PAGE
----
It is even more worrying when such decisions come up against the infrastructure deficit that the relevant developments lead to. Many concerns have been expressed by Anglian Water about the inadequacy of the local sewerage system. Everyone knows in Burton Latimer and Kettering that local roads are full. The Government have effectively created a first-past-the-post system in which developers can make speculative planning applications and planning inspectors will nod them through on the basis that we must build as many houses as possible in the shortest period of time. People in Kettering are worried that that will be a green light for other speculative developments.
What I am saying is a warning to the Minister that the sustainability of his sustainable communities plan is being undermined by his own inspectors. It is simply not fair to impose housing targets on communities such as the borough of Kettering without asking local people if they agree with them. But if such housing targets are imposed on councils, for goodness sake allow them the time and space to make sure that the communities really can be sustainable.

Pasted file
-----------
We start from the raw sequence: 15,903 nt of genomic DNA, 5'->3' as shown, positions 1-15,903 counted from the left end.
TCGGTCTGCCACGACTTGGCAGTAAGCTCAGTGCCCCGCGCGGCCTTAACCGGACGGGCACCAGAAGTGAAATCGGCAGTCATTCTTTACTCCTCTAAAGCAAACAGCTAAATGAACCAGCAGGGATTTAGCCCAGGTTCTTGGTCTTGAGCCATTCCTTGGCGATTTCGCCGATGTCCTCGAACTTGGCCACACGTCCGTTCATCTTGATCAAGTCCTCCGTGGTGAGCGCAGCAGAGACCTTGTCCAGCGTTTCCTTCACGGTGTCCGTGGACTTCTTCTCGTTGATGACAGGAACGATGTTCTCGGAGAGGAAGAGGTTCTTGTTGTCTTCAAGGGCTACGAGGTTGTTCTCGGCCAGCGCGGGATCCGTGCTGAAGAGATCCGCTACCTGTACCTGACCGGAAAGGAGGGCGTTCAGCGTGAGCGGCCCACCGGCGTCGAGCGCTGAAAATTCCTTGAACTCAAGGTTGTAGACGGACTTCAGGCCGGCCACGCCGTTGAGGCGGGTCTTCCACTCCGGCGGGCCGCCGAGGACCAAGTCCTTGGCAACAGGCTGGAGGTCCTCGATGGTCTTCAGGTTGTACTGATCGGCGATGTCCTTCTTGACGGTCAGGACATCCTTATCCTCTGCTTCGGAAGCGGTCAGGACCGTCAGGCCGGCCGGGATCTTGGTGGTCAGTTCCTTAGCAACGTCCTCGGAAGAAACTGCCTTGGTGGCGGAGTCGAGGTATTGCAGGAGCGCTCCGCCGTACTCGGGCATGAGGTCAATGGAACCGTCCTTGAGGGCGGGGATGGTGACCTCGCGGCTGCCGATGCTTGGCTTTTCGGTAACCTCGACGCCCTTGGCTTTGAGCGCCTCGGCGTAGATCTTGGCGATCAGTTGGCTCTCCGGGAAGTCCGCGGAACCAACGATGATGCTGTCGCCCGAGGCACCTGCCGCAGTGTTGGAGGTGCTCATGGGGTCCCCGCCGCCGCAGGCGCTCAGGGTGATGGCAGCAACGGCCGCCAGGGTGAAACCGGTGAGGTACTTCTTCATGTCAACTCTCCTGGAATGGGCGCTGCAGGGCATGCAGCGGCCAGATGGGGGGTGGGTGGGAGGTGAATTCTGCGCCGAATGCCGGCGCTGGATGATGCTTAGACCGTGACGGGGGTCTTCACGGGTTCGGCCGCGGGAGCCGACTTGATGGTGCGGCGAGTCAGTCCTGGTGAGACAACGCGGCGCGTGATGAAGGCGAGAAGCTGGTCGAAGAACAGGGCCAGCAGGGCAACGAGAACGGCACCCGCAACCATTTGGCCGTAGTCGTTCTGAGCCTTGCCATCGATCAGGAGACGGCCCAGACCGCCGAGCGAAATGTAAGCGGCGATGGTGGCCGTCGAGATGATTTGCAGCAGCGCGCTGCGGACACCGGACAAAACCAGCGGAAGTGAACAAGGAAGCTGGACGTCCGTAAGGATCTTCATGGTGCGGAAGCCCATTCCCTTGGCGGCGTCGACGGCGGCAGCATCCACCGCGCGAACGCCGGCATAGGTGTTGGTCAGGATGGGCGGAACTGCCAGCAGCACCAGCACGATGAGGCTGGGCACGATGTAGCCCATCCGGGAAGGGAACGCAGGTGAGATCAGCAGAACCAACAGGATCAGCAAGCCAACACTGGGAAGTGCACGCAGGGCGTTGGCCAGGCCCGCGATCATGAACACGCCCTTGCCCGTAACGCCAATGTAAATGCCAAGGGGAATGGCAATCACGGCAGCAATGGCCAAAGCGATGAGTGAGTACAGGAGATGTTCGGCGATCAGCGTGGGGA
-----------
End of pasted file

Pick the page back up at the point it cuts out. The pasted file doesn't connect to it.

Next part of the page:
Before I conclude, I want to highlight the role of the Planning Aid service in providing advice and guidance to residents who are worried about planning applications. I welcome the Government’s recent grant of extra funding to the service, and hope that, when the Government advance their flawed eco-towns programme, they will ensure that as many residents as possible are advised of the help and support that Planning Aid can provide in resisting applications. It is important that there should be an independent source of high-quality, professional advice to local residents, who can all too easily be bamboozled by the complexity of the planning service.